When Rio de Janiero hosted the 2016 summer Olympics from August 5 to 21, 2016 Provincial Court Judicial Justice Carol Roberts was there! As one of 12 international arbitrators appointed to the ad hoc Court of Arbitration for Sport (CAS) she was responsible for resolving the disputes that arose before and during the Games.
The Rio Games were historic in many ways. It was the first time the Olympics were held in South America and competitors included the first-ever Refugee Olympic Team. The Games were historic for CAS as well, with a record number of arbitrations and the first ad hoc Doping Panel.
Museum of Tomorrow, Rio de Janiero
|Shortly after her return, JJ Roberts shared some of her experiences and reflections with eNews. She reported that her work in Rio began ten days before the Games opened in order to decide issues involving athletes’ eligibility to compete. Permanent CAS staff had arrived earlier from their base in Lausanne, Switzerland to set up temporary CAS offices and hearing rooms in a hotel in Barra de Tijuca, near one of four Olympic venues. She and the other arbitrators - lawyers, judges and law professors from around the world with expertise in sports law and arbitration - were housed in a nearby hotel.|
Governed by Swiss law due to the location of its head office and to ensure a uniform legal procedure for all sport matters, CAS applies sports law as well as the regulations of each sport. All participants – athletes, coaches and officials - sign a contract agreeing CAS has exclusive jurisdiction for disputes arising in connection with the Games. Its hearings are conducted by panels of 3 arbitrators, but a single arbitrator may deal with procedural issues like whether requests for review have been made within required time limits. English and French are the official languages of CAS but interpreters are provided for those who need them. Athletes can choose someone to advocate for them, and, in conjunction with the Rio de Janiero Bar Association, “pro bono” lawyers (for the public good) were available to assist Games participants without charge. Arbitrations are commenced by written applications but procedures are simple, flexible and free of charge. Evidence in a hearing is based largely on documents but the panels may also hear from parties, witnesses or review video evidence.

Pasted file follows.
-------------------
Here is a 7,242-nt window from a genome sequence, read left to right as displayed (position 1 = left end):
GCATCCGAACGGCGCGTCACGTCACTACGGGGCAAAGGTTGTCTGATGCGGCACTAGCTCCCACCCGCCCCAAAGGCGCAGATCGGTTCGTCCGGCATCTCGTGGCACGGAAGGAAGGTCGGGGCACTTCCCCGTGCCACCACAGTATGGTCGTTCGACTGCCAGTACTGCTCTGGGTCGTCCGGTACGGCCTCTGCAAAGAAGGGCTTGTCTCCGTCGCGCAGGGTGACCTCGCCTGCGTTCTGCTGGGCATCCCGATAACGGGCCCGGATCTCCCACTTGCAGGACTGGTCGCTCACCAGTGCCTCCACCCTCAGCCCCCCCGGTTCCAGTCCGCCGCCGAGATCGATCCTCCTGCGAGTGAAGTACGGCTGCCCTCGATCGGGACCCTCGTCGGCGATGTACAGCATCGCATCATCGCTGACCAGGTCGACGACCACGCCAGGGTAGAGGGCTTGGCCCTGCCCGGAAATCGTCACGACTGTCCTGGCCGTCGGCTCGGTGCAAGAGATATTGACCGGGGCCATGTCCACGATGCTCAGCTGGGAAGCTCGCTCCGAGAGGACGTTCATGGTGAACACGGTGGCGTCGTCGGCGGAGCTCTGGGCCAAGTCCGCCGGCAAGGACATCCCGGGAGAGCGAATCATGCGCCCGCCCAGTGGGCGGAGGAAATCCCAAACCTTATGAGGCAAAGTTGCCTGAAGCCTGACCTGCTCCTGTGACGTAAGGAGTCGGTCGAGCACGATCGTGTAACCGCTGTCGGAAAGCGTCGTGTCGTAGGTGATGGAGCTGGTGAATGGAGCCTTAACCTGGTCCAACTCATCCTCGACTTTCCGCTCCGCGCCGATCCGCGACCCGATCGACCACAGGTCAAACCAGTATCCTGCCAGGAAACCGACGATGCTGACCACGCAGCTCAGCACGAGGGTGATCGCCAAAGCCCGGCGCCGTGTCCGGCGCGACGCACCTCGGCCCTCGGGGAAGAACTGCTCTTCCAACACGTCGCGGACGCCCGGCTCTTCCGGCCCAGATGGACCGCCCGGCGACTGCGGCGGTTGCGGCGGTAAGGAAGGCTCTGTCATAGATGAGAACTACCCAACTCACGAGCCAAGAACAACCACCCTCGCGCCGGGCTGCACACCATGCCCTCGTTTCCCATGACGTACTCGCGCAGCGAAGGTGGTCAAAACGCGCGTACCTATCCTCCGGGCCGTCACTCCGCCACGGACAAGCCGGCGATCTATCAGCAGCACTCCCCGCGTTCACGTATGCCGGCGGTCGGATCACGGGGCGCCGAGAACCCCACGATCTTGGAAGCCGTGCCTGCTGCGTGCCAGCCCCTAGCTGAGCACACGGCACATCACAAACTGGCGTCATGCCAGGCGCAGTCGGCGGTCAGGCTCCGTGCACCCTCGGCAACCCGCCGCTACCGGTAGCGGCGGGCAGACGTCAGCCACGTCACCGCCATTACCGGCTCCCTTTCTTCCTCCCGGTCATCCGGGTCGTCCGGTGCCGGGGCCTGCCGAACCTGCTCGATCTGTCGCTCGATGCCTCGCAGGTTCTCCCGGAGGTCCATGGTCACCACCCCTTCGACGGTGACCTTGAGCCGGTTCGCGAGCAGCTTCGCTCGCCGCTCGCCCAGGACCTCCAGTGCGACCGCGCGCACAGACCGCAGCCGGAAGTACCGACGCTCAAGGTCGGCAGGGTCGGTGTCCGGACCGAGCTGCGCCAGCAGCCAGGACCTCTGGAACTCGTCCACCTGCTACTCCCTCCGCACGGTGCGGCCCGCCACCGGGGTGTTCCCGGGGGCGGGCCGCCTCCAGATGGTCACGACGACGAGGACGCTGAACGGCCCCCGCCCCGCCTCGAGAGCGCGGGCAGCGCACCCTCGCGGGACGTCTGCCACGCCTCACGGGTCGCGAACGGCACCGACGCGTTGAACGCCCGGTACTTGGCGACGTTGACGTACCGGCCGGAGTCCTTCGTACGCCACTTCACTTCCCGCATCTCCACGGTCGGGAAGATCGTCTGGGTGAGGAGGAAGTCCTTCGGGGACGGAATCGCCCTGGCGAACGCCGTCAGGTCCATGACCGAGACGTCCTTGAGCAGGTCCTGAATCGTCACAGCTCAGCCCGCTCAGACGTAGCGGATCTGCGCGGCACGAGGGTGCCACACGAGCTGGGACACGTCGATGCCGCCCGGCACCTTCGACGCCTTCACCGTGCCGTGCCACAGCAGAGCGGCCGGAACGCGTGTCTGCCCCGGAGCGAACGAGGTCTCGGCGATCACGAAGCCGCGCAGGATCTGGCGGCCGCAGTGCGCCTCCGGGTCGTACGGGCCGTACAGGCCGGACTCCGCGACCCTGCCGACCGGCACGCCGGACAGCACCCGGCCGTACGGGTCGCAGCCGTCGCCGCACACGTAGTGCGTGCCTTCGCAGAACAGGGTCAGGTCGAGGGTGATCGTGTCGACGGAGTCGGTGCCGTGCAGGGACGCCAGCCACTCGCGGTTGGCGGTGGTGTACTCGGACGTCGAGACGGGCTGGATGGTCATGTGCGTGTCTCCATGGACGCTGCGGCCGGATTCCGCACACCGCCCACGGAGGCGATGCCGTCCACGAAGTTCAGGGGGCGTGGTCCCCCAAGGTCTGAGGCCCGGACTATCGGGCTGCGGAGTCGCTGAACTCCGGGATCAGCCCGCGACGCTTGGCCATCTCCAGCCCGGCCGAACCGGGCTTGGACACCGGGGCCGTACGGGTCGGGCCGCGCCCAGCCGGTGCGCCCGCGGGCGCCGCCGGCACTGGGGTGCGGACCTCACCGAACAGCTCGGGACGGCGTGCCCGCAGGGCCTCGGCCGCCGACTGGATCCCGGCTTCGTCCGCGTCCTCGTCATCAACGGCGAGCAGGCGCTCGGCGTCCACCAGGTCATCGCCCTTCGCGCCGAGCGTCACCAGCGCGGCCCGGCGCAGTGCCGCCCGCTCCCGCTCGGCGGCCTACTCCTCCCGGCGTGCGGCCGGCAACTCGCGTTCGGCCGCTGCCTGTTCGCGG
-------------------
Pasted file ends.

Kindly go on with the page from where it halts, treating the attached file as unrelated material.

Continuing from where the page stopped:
|18 appeals were filed with CAS before the Games opened - 16 of them related to bans of Russian athletes. You may recall that the World Anti-Doping Agency (WADA) appointed Canadian professor Richard McLaren, to inquire into allegations of state-sponsored doping of Russian athletes in the 2014 Sochi Olympics. In July 2016 when his report found the Russian Ministry of Sport had orchestrated systematic cheating to subvert the doping control process in 30 sports, including 20 Olympic summer sports, WADA recommended that the International Olympic Committee (IOC) consider banning all Russian athletes from the Rio Olympics. The IOC declined to do this. Instead, it asked international sports federations to determine the eligibility of Russian athletes in their sports.|
Those who had previously been sanctioned for doping were already banned from competition, but CAS had to decide the eligibility of other Russian athletes when they were banned by their sports federations. CAS upheld the decisions of several international sport federations, finding they had acted within their powers and rules in banning all athletes. Some Russian athletes who had been residing and training outside Russia and were able to provide evidence that they had met rigorous testing procedures were allowed to compete. The other 12 appeals heard by the CAS dealt with issues involving team selection, national eligibility, satisfaction of entry requirements, the application of competition rules, and athlete misconduct, amongst others.
Rafael Nadal, Olympic tennis
All CAS decisions are available on its website, but the case of French swimmer Aurelie Muller is a good example of an athlete misconduct case. When Ms. Muller appealed her disqualification for swimming over her opponent to prevent her touching the wall, the CAS panel applied the sports law doctrine of “field of play”. That doctrine applies to decisions made by the referees on the field, which are reviewable only if they are made in violation of the law, the rules and regulations of the sports federation, or general principles of law. Since Ms. Muller did not establish any such violation, her appeal was dismissed.